consisting of twenty-one states, was placed under the absolute and undivided leadership of Prussia, while South Germany, numbering four states, formed an unconnected cluster of semi-independent sovereignties. The two divisions were bound together, to some extent by treaties of alliance between Prussia and the three principal states of South Germany, Bavaria, Würtemberg, and Baden. By the treaty between Prussia and Bavaria, dated August 22, 1866, the two contracting powers mutually guaranteed the integrity of their respective territories, with all the military forces at their disposal, it being further stipulated that, in case of war, the King of Prussia was to have the supreme command of the Bavarian army. The treaties between Prussia and Würtemberg, and Prussia and Baden, dated August 26 and August 18, 1866, were similar to that with Bavaria, both providing a strict military alliance, and union of armies in time of war.
By the terms of the Charter of 1867, the legislative power of the North-German Confederation was vested in two representative bodies, the first delegated by the various governments, called the 'Bundesrath' or Federal Council, and the second, elected by the populations, styled the 'Reichstag' or Diet of the realm. To the Council each of the governments of the Confederation sent a deputy, with one or more votes, according to the extent and population of the state represented. The Diet, elected by universal suffrage at the rate of one member per 100,000 souls, for the term of three years, and meeting in annual session, was independent of the Council, but the members of the latter had the right to be present at the sittings 'in order to make known the views of their respective governments.' To the Diet belonged the right of initiative in federal legislation.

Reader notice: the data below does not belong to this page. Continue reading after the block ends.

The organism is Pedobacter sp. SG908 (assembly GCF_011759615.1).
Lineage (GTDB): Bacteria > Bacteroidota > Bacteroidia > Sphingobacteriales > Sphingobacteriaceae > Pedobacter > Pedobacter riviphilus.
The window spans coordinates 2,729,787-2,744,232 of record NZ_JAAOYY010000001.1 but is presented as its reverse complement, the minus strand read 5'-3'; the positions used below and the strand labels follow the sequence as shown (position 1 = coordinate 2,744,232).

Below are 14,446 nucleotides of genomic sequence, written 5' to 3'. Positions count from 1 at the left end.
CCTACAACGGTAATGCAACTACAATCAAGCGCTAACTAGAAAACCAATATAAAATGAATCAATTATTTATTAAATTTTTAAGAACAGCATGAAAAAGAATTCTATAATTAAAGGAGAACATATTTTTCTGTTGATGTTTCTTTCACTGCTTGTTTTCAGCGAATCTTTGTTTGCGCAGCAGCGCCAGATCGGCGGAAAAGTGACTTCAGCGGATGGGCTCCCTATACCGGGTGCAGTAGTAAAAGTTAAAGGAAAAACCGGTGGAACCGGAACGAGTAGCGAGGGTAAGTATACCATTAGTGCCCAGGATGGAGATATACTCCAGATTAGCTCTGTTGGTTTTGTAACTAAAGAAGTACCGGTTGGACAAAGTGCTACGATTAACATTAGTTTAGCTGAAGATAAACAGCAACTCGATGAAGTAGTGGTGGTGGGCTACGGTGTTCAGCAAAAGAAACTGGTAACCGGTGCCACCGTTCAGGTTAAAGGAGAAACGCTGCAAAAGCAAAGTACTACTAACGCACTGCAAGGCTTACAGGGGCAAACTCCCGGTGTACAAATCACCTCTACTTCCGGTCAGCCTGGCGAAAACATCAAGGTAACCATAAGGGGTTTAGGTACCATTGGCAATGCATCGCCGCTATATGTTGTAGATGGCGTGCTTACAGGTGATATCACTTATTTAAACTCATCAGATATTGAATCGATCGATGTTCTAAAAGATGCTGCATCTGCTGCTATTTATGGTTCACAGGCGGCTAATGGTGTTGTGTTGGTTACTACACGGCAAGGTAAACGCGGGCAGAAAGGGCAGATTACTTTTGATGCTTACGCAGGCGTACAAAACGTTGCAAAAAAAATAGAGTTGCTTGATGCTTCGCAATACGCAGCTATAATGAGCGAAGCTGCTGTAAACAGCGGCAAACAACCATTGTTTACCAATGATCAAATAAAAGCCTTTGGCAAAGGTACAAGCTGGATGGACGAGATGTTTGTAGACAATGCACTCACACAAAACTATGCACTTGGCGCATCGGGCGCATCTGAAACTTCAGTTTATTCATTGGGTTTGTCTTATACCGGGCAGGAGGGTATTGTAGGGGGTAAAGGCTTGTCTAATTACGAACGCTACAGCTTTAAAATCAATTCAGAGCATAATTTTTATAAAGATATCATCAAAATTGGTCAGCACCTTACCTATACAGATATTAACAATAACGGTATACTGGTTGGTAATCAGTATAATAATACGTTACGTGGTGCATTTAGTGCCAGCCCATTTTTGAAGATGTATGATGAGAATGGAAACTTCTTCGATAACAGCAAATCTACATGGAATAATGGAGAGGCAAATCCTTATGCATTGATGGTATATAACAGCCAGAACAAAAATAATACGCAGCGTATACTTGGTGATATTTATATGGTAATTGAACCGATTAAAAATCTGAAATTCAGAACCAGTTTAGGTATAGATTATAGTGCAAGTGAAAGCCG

By treaties concluded at Versailles in November 1870 between the King of Prussia and the governments of Bavaria, Würtemberg, Baden, and Hesse, and which were ratified by the Diet of North Germany on the 10th of December, 1870, the four southern states were admitted into the North German Confederation, which transformed itself from a 'Staatenbund,' or league of states, into a 'Bundesstaat,' or united confederacy, under a common Emperor and a central Parliament. According to the constitution of Dec. 10, 1870, the jurisdiction of the Empire extends to the following subjects: —
1. The privilege of residing, exercising political rights, carrying on trade, and possessing real property in every part of Germany; as also all that relates to passports and the supervision of travellers, with the whole legislation on trade, commerce, emigration, and colonisation, inclusive of the provisions affecting insurance companies.
2. The tariff and the Federal excise and taxes.
3. Coinage, weights and measures, together with the fundamental provisions for the issue of paper money.